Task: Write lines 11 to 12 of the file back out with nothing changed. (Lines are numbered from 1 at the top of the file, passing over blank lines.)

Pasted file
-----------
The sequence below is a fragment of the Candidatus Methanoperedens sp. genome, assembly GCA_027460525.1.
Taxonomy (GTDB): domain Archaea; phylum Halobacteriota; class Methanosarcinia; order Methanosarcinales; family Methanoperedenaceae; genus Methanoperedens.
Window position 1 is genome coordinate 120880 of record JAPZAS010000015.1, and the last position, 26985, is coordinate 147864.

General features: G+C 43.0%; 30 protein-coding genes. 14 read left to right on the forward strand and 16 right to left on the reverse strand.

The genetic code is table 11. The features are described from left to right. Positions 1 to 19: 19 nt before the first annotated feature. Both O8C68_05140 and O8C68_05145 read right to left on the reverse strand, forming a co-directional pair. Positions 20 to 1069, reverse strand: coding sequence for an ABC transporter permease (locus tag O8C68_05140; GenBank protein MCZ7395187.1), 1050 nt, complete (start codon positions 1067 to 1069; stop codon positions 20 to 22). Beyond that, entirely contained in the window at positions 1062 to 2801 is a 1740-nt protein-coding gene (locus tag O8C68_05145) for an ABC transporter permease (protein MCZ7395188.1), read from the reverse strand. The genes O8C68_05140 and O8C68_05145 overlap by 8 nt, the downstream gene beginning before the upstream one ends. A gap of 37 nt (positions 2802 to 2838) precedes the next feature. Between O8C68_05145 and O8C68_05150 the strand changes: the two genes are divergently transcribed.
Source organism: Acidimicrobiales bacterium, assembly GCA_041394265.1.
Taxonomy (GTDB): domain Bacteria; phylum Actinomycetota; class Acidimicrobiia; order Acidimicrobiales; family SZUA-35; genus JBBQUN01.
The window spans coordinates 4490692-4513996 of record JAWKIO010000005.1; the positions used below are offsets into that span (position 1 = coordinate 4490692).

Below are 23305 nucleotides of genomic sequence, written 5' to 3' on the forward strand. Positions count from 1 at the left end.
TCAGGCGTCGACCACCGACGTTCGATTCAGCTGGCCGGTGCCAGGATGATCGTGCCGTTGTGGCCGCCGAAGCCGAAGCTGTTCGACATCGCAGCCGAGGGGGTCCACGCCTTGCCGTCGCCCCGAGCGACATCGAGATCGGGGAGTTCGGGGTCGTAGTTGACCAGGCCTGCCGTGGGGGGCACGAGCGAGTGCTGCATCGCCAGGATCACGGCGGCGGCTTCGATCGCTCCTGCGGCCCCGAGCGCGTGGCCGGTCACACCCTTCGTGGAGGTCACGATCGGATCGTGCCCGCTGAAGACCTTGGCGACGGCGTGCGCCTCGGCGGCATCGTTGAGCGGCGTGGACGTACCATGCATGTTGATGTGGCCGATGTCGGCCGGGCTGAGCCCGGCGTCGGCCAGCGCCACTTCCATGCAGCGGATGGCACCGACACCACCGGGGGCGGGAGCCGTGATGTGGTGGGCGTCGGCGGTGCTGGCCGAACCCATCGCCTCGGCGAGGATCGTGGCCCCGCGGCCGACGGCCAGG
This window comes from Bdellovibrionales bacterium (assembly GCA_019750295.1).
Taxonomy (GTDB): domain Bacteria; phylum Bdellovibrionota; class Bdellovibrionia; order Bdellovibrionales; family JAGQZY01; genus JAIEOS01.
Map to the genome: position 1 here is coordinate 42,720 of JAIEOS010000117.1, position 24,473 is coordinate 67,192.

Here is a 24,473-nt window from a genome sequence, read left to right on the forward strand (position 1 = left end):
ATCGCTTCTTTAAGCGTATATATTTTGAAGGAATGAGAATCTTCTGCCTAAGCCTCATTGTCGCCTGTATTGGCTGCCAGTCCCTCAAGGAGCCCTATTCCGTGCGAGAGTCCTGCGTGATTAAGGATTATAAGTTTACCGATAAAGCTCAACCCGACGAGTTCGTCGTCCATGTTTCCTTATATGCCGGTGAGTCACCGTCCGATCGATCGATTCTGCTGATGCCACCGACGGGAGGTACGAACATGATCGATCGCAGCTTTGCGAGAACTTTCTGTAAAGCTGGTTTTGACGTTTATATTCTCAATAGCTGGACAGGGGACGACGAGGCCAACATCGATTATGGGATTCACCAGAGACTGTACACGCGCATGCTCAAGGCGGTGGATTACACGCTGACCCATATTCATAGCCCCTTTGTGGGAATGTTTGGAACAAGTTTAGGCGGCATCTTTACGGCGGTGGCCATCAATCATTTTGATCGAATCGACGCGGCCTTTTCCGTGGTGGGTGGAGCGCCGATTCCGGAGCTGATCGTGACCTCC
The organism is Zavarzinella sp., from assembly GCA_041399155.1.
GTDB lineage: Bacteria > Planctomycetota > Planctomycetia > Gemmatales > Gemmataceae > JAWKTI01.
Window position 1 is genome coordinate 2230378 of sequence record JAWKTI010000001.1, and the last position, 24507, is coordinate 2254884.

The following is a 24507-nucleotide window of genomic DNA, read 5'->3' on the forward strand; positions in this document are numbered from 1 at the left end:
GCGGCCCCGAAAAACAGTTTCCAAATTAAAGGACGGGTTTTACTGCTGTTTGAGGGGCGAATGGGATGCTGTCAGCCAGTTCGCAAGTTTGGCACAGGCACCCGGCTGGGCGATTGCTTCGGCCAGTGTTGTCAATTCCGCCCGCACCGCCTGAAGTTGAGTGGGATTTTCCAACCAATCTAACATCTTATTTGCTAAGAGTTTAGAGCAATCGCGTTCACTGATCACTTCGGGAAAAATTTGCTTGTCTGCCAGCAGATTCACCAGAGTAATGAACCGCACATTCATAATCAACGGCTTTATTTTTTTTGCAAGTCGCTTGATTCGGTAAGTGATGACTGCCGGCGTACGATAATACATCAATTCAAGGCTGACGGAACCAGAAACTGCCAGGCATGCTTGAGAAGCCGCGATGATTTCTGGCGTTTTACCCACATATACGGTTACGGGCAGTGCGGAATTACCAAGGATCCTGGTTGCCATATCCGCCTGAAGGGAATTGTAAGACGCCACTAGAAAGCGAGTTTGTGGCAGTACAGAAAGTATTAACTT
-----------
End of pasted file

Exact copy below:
This window comes from Bdellovibrionales bacterium (assembly GCA_019750295.1).
Taxonomy (GTDB): domain Bacteria; phylum Bdellovibrionota; class Bdellovibrionia; order Bdellovibrionales; family JAGQZY01; genus JAIEOS01.